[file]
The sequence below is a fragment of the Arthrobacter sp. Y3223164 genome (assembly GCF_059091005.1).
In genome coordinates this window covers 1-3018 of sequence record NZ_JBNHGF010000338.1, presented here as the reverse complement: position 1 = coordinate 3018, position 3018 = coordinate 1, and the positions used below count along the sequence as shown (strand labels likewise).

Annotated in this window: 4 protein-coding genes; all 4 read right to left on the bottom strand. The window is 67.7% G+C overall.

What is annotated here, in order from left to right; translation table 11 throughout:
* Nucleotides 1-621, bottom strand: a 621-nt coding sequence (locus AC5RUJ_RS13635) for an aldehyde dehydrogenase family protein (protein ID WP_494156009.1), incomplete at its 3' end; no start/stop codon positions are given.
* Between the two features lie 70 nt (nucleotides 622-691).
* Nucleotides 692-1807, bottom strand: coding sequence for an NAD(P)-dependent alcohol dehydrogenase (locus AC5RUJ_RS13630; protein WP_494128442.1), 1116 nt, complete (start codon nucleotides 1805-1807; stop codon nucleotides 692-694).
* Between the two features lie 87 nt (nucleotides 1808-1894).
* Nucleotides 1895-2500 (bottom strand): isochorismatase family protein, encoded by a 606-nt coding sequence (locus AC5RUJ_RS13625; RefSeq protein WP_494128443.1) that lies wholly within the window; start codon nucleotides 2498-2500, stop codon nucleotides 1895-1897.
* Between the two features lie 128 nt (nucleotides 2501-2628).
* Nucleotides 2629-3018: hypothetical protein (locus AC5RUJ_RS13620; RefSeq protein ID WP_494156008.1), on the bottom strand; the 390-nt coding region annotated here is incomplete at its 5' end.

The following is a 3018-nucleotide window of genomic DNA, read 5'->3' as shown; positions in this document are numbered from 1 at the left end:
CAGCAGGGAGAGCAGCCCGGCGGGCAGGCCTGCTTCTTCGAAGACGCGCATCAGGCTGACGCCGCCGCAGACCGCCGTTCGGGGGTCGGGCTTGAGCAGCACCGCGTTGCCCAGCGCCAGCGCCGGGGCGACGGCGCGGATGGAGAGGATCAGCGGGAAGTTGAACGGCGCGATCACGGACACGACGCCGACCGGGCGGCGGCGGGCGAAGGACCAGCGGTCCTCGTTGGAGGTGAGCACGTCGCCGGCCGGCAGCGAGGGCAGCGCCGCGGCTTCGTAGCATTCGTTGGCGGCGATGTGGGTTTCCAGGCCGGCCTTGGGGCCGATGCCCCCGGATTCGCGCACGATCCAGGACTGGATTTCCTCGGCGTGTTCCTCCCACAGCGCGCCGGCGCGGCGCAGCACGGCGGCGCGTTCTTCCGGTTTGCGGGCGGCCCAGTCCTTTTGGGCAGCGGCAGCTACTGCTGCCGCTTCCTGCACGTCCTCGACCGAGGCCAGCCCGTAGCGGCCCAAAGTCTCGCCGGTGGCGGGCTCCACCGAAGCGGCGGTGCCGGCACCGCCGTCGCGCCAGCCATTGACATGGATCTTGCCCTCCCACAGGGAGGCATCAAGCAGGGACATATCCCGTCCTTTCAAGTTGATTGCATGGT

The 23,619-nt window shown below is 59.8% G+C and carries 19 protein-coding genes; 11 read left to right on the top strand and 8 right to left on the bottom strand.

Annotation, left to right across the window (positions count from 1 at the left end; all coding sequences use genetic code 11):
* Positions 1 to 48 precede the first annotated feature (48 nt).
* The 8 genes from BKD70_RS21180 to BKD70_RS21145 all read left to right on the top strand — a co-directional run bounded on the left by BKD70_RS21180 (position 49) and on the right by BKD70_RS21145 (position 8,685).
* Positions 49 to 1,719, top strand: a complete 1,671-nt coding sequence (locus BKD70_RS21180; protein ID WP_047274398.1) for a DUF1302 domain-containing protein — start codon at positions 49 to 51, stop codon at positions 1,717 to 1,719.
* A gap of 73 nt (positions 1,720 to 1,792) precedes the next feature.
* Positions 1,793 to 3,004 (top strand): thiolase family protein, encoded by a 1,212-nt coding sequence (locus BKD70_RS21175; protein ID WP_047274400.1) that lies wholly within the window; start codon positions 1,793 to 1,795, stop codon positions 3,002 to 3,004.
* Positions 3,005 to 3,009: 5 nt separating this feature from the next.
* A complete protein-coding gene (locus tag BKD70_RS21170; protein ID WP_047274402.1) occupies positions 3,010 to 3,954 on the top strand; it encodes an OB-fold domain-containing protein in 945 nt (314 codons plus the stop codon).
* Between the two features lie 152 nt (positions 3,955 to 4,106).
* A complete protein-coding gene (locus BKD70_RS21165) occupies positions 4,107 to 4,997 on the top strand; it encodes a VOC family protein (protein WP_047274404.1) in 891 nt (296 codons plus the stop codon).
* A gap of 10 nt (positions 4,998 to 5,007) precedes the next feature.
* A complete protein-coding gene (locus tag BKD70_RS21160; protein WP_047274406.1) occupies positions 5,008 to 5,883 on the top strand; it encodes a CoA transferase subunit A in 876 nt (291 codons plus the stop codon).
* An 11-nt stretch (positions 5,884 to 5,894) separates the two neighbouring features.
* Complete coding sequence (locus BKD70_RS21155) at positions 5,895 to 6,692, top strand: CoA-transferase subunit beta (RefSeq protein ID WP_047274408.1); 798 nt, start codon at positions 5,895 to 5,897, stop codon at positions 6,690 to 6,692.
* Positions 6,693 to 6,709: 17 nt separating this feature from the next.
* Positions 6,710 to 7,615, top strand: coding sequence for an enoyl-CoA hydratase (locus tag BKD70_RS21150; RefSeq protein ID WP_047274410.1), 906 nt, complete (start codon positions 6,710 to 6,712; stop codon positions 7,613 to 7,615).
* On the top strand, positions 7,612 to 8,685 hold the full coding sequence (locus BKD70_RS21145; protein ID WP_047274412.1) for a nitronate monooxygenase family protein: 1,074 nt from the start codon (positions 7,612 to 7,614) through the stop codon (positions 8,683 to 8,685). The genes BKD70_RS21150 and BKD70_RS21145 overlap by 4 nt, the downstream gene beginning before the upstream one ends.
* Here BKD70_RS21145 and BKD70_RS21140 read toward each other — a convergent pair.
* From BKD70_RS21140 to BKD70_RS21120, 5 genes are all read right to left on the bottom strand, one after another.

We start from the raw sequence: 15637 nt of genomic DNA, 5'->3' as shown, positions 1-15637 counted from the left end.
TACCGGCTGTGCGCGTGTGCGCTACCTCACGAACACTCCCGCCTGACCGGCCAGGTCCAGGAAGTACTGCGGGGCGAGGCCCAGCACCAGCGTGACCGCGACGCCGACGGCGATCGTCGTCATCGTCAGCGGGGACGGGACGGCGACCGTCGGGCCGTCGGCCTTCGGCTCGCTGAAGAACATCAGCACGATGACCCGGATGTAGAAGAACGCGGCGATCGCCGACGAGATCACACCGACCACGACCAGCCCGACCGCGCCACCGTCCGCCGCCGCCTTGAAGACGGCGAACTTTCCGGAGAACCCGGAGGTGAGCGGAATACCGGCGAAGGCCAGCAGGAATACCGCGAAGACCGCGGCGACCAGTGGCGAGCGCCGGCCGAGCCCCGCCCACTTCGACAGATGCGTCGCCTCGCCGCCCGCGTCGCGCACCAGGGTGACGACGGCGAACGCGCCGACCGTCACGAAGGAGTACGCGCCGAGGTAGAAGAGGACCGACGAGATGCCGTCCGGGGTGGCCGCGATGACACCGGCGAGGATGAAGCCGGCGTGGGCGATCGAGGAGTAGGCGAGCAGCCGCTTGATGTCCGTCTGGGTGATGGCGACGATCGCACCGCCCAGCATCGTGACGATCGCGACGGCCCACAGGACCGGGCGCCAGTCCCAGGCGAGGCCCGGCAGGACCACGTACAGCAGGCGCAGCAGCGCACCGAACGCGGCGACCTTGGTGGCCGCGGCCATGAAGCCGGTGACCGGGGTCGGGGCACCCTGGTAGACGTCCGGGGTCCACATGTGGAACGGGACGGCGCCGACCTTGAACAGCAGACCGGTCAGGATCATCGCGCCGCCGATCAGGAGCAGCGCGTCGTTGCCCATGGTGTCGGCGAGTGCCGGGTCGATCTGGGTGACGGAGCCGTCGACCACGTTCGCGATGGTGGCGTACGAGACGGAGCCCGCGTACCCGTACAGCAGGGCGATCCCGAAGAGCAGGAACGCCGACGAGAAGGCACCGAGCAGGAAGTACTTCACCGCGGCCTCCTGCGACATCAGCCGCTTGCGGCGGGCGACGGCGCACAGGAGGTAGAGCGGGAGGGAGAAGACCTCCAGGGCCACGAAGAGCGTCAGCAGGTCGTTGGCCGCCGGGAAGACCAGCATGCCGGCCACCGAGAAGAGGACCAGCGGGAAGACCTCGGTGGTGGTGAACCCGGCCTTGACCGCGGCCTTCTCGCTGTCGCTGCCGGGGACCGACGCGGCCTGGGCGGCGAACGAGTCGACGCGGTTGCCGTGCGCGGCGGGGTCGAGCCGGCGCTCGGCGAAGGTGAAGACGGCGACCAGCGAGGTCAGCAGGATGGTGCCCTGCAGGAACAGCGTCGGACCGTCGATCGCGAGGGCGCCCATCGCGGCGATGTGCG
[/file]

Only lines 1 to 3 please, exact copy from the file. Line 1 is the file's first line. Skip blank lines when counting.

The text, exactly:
The sequence below is a fragment of the Arthrobacter sp. Y3223164 genome (assembly GCF_059091005.1).
In genome coordinates this window covers 1-3018 of sequence record NZ_JBNHGF010000338.1, presented here as the reverse complement: position 1 = coordinate 3018, position 3018 = coordinate 1, and the positions used below count along the sequence as shown (strand labels likewise).

Annotated in this window: 4 protein-coding genes; all 4 read right to left on the bottom strand. The window is 67.7% G+C overall.